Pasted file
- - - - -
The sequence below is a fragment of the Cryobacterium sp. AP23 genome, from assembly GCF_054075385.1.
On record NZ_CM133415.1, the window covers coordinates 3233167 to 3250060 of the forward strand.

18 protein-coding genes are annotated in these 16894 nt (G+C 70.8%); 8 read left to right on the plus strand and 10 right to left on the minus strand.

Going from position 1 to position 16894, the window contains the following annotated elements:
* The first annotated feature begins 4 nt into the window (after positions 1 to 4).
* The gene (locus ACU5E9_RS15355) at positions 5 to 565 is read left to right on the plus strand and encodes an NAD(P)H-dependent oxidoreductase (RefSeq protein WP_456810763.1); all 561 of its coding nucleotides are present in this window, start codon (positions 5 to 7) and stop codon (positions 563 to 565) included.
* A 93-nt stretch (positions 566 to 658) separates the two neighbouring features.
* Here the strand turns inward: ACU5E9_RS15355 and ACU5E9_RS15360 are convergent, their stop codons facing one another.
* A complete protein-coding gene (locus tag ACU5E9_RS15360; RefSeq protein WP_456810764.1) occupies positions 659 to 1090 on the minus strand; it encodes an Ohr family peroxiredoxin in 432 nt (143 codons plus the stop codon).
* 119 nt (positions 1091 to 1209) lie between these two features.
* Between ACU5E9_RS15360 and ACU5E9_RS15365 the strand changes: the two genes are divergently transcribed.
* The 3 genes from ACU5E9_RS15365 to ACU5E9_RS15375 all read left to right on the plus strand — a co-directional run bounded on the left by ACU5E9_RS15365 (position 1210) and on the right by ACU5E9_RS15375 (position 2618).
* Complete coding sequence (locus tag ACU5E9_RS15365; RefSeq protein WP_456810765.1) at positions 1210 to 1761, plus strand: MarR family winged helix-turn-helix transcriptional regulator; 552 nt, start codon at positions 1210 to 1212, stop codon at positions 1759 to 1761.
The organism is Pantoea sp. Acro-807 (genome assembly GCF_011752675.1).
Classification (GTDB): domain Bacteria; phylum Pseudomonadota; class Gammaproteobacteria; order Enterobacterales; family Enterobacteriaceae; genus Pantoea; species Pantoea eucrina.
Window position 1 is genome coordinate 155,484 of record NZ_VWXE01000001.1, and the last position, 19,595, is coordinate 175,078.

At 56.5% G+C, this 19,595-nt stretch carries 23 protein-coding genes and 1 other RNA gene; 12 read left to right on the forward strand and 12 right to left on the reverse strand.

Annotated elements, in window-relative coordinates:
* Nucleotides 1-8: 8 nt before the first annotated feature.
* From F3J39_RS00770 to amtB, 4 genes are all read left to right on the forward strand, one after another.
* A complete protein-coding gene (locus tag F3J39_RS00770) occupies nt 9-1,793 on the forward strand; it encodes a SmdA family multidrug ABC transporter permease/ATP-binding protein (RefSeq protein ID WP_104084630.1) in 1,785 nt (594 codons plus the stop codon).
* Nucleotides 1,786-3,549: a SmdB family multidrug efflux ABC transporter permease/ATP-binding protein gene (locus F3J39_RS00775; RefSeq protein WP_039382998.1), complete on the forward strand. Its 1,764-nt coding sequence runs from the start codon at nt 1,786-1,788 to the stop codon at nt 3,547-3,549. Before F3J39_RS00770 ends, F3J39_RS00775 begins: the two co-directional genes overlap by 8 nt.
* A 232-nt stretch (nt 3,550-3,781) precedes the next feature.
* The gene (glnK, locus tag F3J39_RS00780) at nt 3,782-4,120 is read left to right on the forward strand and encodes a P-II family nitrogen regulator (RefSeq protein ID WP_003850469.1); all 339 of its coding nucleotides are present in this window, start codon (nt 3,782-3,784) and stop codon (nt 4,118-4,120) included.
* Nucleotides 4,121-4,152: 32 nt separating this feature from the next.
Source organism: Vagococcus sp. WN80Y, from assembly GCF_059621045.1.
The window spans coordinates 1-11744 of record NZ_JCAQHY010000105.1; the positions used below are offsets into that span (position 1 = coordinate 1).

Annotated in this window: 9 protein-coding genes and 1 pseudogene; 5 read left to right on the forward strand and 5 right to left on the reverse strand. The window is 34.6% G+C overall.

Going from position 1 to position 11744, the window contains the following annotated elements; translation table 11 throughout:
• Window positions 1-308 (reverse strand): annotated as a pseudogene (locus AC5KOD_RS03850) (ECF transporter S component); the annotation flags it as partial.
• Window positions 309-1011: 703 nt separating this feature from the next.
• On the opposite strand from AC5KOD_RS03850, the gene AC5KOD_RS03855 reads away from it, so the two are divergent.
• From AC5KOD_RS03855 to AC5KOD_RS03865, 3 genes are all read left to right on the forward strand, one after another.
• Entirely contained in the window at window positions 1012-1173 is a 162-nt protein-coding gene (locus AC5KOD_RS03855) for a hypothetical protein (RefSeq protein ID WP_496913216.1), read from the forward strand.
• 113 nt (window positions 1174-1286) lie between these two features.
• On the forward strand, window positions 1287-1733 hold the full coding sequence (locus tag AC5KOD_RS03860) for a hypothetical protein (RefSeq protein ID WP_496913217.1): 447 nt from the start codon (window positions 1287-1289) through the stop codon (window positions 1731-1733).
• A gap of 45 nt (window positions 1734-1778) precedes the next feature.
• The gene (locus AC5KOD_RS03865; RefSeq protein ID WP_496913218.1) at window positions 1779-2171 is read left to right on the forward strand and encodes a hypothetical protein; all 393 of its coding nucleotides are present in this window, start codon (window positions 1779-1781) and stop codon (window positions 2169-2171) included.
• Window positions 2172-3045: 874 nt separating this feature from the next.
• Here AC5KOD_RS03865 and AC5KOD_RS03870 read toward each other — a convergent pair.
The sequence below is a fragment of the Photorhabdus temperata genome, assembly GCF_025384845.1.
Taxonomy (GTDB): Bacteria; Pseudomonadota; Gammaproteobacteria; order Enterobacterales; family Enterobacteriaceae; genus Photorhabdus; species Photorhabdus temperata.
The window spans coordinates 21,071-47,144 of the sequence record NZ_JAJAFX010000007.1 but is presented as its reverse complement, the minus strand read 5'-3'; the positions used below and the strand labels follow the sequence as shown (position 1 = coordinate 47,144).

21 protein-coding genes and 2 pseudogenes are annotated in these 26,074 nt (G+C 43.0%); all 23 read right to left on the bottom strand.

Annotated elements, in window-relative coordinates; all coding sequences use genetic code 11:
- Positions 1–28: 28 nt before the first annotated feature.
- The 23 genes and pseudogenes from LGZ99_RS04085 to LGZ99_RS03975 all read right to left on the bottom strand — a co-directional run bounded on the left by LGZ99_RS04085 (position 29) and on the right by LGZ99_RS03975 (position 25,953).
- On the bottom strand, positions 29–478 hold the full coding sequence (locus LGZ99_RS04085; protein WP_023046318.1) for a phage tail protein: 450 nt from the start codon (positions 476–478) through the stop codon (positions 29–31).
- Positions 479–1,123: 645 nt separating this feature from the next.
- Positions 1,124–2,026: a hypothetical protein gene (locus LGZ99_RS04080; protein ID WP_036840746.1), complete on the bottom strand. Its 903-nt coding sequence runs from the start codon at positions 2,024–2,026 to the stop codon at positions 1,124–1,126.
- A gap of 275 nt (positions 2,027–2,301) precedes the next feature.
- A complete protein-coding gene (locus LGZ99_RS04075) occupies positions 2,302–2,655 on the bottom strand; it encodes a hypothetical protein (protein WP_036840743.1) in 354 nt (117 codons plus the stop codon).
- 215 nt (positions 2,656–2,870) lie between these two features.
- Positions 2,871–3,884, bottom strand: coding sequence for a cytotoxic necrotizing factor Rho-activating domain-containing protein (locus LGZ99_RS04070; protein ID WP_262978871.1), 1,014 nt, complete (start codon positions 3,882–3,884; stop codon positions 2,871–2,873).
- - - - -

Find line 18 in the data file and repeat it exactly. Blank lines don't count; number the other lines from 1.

Annotated elements, in window-relative coordinates: